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Building an ADS-B receiver setup

I realised recently that I’ve barely touched this blog for most of 2016 and I suppose that’s because I’ve not done a massive amount of radio this year.  My low powered QRSS/WSPR transmitter continues to run mostly 24/7 on various bands (on 30m at time of writing) and my radio high point of the year was being involved with the organisation and operation of the GB5RC special event station back in August.

My Hexbeam is currently down following a rotator failure and although I have a replacement rotator, I’ve not had the time or manpower available to get it back up again.

But I digress from the subject of this entry.

A few weeks ago I bought a Raspberry Pi3 to use for my own personal DX Cluster to replace the old computer I have running Windows XP.  I spent a while playing around with it, getting it working and then decided to look for other things to use it for.

I re-discovered aircraft tracking using the ADS-B system.  I had an old RTL-SDR dongle and so I bought myself a second Raspberry Pi3 and started experimenting.  I went through a few different builds and finally ended up using the instructions on the ADS-B Receiver Project site.  There are more detailed instructions on the Flightradar24 site showing how to set things up to ‘feed’ what you see to the internet.

I started off by connecting a 6m/2m/70cms collinear to the receiver and I was receiving just a few aircraft out to 50 miles or so but I wasn’t overly happy with that so I built a quarter wave groundplane aerial out of some copper wire and an SO239 socket.   By hanging that in my window, I was instantly receiving aircraft from over 150 miles away.  Absolutely incredible.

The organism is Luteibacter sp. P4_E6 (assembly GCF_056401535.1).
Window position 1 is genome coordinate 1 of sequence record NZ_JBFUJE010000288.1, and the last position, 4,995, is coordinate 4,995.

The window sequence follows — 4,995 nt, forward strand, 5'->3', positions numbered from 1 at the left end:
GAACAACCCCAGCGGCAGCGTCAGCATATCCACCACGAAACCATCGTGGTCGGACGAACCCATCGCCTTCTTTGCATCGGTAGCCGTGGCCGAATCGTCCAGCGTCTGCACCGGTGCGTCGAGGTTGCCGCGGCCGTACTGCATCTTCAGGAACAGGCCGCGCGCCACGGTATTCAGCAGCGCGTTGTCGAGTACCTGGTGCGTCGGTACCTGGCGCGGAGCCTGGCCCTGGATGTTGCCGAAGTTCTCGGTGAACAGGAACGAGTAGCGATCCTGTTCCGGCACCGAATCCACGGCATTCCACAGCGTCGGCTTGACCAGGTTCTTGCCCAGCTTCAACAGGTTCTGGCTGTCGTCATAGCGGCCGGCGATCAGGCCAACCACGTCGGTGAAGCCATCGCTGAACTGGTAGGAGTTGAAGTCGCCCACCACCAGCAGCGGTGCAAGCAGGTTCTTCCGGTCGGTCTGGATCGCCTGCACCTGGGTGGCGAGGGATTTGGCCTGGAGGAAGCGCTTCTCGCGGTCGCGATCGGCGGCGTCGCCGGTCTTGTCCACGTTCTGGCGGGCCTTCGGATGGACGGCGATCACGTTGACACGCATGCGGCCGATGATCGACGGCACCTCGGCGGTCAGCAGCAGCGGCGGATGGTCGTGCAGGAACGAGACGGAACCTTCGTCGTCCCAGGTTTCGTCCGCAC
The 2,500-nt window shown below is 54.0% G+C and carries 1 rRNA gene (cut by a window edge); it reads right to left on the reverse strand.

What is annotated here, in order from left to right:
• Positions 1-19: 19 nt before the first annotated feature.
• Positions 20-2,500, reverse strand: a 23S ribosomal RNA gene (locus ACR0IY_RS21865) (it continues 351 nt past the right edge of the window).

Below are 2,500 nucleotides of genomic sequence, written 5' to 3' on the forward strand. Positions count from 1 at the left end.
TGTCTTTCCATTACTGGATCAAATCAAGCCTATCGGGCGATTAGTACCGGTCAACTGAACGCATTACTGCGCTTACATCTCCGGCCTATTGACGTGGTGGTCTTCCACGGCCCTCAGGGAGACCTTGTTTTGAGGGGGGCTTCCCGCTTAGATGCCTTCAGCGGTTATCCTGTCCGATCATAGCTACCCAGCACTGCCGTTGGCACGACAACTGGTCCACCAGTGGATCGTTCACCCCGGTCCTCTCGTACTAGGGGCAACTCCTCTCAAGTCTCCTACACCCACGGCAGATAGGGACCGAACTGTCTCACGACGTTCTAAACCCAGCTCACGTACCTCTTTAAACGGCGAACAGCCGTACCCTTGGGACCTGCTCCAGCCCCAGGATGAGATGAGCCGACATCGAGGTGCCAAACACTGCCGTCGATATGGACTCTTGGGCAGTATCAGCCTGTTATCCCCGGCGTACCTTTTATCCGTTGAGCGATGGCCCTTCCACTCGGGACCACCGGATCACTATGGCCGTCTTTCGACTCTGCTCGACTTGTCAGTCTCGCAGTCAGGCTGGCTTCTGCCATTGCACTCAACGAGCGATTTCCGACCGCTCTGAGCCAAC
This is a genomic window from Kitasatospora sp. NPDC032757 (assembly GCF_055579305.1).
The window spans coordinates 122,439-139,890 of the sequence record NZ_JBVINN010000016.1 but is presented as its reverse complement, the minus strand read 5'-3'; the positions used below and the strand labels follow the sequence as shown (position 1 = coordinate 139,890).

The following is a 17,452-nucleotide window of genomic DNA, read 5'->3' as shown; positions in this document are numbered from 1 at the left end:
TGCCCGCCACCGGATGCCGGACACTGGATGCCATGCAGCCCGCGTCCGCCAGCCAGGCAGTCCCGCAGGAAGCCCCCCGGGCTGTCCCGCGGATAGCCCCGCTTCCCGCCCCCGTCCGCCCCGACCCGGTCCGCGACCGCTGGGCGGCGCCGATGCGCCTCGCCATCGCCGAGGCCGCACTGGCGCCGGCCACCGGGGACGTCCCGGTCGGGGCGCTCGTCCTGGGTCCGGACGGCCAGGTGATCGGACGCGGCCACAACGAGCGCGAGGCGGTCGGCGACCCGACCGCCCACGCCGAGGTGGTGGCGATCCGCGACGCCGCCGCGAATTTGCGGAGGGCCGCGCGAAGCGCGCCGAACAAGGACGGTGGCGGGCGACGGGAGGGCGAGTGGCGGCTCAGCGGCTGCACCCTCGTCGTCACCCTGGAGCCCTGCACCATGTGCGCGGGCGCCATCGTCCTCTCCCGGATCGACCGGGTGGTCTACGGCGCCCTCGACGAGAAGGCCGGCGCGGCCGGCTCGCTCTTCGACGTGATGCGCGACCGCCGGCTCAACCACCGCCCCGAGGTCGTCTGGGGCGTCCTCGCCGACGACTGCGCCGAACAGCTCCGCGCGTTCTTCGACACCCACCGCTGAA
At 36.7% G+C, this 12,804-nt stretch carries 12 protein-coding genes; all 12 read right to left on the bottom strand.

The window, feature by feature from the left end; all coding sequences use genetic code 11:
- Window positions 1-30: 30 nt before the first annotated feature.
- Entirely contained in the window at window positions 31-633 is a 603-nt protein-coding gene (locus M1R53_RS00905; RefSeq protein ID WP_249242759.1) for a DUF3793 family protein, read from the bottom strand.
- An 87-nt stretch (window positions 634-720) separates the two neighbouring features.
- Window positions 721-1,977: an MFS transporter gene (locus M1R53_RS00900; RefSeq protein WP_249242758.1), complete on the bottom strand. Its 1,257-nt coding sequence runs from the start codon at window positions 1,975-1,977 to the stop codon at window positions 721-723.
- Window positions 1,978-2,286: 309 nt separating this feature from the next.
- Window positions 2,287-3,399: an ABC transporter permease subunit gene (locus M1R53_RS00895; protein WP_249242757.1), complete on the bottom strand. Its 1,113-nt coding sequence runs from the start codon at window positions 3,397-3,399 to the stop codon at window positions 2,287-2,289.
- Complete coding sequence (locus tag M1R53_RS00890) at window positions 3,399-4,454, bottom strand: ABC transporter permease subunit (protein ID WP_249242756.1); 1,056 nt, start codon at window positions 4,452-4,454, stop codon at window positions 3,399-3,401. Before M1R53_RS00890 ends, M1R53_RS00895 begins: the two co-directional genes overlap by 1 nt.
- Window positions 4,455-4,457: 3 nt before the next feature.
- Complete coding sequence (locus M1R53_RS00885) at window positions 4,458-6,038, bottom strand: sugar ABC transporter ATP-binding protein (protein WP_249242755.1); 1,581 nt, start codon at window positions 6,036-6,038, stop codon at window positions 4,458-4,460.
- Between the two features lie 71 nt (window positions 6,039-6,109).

Quarter wave groundplane aerial for 1090MHz ADS-B reception

Quarter wave groundplane aerial for 1090MHz ADS-B reception

This wasn’t enough for me.  I did some research and ordered myself a combined pre-amp and bandpass filter by Uputronics which arrived a day later and my reception range increased out to over 200 miles.  I could have just set this up in the loft and forgotten about it, it would be a good setup.

Uputronics preamp and bandpass filter for 1090MHz ADS-B reception

Uputronics preamp and bandpass filter for 1090MHz ADS-B reception

But of course, anyone who knows me will be aware that I don’t like to compromise and an internal aerial is a compromise.  I could do better.  I was spotting over 1,000 aircraft/day using that internal aerial so what could I do with an outside aerial?  Two years ago, my 10m vertical broke in a storm and the pole it used to be mounted on was sitting outside.  I sourced an external aerial, fitted it on the pole using my old run of RG213 and switched it on.


Although I was receiving many more aircraft, they were all within 50 miles.  A quick calculation of the cable I was using suggested well over 4dB of loss, so over 60% of the signal was being lost in the cable.  It occurred to me that I had a run of EcoFlex 15 coiled up in the loft from my old VHF aerial installation so I fed that outside and ran it up the mast to the aerial.

Success (well, sort of).

I’m now receiving more aircraft from further away.  I’m still not 100% it’s working as it should be so I’ve ordered some test gear and once I’ve got that I can do some more checking.

Over 250 aircraft being tracked in the skies above G6NHU

Over 250 aircraft being tracked in the skies above G6NHU

A basic setup for ADS-B reception can be done cheaply with a small home made aerial, a Raspberry Pi and an RTL-SDR dongle.  I’ve gone a little further but this is a simple project which can be completed in an evening.

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Video of the ten minute multi QRPp mode transmission

After my entry a few days ago, I’ve made a video of my Hans Summers Ultimate 3S transmitter going through all four modes in a single ten minute frame.  It’s annotated with comments along the way describing what’s happening at every stage.

Posted in Amateur radio, Construction, CW, Data, HF, QRSS, WSPR | Tagged , , , , | Leave a comment

Running four QRPp modes in a ten minute frame